Can you cross the Canada-U.S. border with CBD? Maybe, but don’t risk it

Since legalizing cannabis last year, the Canadian government has repeatedly issued stern warnings against carrying the drug over the border



Since legalizing cannabis last year, the Canadian government has repeatedly issued stern warnings against carrying the drug over the border into the United States.

Which of course makes sense. While recreational cannabis is legal in states like Washington and California, at America’s federal level, anything with THC in it (somehow) remains a Schedule I narcotic.

But CBD?

Cannabidiol (CBD) is the second active ingredient in cannabis. Unlike THC, it is not psychoactive, meaning it will not get you high.

Is it legal? That’s a complicated question.

Regardless, a CBD boom across America has grocery-store shelves stocked with more CBD-infused products than breakfast cereals. But while the alleged-miracle product is everywhere lately, one place you don’t want to take it is anywhere near the Canada-U.S. border.

An anonymous woman who’s been speaking to CBC News learned that the hard way when she recently received a lifetime ban from entering the United States after customs agents caught her with CBD at the border crossing between B.C. and Washington.

The 21-year-old Ontario resident was fingerprinted, fined $500, barred from entering the United States, and told that she was banned from future visits pending her successful completion of a special waiver she would have to obtain before every trip she intended to take to the U.S. for the rest of her life (at a cost of $585 per application, regardless of each request’s success).

The lifetime ban was subsequently reversed, CBC News reported today (September 3). But it was reversed without any explanation. The question of whether U.S. border agents are cool with CBD is more confusing than ever.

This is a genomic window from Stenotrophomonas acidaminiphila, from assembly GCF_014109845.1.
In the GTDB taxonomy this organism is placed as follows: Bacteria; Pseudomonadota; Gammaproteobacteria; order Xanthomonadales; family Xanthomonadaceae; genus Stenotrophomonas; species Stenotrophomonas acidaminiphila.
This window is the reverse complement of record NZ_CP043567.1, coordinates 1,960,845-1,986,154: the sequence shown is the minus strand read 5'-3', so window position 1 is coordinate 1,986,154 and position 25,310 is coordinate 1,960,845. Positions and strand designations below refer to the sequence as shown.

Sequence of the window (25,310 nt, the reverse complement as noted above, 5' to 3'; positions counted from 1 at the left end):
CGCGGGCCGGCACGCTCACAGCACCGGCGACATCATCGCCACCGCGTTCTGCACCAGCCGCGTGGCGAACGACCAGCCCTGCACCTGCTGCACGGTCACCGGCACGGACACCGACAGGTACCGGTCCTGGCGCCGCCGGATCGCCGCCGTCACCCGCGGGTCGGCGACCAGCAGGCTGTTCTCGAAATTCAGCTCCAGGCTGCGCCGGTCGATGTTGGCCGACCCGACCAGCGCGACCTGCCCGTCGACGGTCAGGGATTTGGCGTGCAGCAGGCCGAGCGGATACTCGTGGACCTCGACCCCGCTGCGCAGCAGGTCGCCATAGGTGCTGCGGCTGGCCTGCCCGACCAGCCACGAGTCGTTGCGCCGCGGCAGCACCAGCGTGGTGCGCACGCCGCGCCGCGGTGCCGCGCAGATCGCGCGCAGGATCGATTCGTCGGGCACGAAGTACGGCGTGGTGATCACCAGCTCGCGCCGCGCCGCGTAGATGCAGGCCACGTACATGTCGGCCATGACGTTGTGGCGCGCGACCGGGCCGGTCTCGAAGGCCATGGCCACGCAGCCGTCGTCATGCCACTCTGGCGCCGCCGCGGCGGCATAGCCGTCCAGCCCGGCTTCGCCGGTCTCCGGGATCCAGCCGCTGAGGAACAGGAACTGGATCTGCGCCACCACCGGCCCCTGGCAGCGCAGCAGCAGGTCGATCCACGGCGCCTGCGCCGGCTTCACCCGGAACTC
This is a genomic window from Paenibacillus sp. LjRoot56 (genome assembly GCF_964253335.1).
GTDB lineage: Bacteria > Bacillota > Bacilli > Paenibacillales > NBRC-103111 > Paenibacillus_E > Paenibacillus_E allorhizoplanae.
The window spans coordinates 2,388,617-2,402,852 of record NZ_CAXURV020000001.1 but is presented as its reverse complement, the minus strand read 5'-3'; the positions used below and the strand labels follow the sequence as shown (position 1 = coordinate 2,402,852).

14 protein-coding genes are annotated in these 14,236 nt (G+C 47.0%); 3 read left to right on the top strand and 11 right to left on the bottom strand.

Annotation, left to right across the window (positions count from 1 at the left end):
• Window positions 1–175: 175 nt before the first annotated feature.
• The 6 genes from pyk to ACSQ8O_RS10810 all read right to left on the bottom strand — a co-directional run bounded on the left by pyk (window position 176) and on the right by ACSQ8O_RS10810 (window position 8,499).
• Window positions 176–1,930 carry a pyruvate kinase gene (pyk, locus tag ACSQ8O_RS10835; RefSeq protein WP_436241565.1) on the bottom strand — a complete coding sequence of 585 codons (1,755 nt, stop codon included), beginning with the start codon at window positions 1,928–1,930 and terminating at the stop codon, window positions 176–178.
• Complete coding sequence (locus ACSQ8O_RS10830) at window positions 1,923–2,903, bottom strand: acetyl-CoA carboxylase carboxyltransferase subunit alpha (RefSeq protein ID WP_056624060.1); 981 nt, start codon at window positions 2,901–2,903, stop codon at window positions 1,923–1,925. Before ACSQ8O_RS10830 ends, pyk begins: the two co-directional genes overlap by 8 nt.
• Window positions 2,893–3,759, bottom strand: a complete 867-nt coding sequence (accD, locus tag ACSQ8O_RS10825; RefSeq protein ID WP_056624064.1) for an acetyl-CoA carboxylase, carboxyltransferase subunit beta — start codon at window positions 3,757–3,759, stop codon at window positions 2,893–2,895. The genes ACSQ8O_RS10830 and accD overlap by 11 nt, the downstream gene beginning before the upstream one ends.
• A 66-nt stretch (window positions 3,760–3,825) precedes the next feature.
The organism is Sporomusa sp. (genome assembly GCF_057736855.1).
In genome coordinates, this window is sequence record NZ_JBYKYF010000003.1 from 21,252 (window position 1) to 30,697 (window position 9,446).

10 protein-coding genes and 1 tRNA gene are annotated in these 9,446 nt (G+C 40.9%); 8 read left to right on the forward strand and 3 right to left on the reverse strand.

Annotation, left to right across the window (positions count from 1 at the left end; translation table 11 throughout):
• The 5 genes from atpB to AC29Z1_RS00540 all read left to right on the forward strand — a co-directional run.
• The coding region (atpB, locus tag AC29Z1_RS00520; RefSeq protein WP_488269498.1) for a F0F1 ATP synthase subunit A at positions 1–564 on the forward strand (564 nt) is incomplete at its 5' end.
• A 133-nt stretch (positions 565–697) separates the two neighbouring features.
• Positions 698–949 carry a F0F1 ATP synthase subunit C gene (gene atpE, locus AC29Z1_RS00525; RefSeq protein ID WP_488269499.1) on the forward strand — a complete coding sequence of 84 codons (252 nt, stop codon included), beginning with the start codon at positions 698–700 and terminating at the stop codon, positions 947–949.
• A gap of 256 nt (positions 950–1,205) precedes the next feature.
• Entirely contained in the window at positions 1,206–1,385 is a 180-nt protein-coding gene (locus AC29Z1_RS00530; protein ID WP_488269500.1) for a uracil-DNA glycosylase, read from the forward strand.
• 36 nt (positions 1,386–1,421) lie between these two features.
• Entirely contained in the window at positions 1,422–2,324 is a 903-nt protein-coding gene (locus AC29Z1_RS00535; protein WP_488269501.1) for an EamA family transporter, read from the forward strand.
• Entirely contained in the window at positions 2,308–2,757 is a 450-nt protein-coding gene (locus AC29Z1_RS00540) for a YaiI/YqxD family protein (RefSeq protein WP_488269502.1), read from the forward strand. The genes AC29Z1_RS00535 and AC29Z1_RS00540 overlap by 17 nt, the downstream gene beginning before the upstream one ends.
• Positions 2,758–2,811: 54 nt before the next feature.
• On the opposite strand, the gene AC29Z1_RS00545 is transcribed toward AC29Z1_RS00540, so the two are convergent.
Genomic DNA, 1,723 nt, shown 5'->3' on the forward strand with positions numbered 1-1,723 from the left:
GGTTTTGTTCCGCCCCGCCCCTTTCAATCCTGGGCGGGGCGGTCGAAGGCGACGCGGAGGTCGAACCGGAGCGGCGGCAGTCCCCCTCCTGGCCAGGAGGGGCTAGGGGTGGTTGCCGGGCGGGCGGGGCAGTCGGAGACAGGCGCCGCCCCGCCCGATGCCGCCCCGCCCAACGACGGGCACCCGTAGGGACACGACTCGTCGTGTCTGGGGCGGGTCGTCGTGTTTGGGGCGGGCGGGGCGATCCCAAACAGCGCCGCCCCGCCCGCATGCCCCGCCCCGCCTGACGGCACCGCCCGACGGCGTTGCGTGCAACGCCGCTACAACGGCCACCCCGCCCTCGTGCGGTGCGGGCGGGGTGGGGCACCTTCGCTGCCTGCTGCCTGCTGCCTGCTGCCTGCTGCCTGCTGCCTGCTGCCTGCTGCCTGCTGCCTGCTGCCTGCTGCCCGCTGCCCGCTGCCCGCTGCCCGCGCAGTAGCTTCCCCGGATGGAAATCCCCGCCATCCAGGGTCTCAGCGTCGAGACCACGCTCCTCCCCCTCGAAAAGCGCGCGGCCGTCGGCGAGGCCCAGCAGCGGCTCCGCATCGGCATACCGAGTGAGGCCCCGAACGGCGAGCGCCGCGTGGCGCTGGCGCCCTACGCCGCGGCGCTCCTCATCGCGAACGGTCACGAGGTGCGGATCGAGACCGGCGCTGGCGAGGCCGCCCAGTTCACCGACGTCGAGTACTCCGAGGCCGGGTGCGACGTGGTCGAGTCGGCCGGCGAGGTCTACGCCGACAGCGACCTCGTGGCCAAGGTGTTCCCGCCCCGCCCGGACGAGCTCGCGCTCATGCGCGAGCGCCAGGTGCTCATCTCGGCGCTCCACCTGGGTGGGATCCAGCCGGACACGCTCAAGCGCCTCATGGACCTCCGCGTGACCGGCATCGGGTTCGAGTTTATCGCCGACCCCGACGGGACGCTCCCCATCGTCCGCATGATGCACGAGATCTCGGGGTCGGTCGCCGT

‘Going forward all I can tell people is to be cautious on what they bring to the United States because who knows, today CBD oil is OK, but CBD oil next month may not be,’ the woman’s lawyer, Len Saunders, told CBC News. ‘Nobody really knows what’s going on.’


  • Azriel Adelberg May 12, 2020 12:21 PM

    Although the possession of cannabis is legal in some U.S. states, it remains illegal under U.S. federal laws. Do not attempt to cross the Canada-U.S. border with any amount of cannabis in any form, even if you are travelling to a U.S. state that has legalized possession of cannabis. Azriel from biomdplus

  • carol Fray June 11, 2020 05:25 AM

    I think this is very unfair to punish people who like to travel to the USA but now due to medical reason beyond our control and no other options for pain killers which leaves only CBD to control the pain we are basically being put in jail of either don’t take the CBD and suffer with the pain in which forces us to live a life in bed or take the chance of taking CBD across the border and pay the price of again jail time. This is unfair and there should be some leway with a medical certificate to allow us to have some kind of freedom. Not all of us use it to get high. We are being judged by the USA and it needs to stop.

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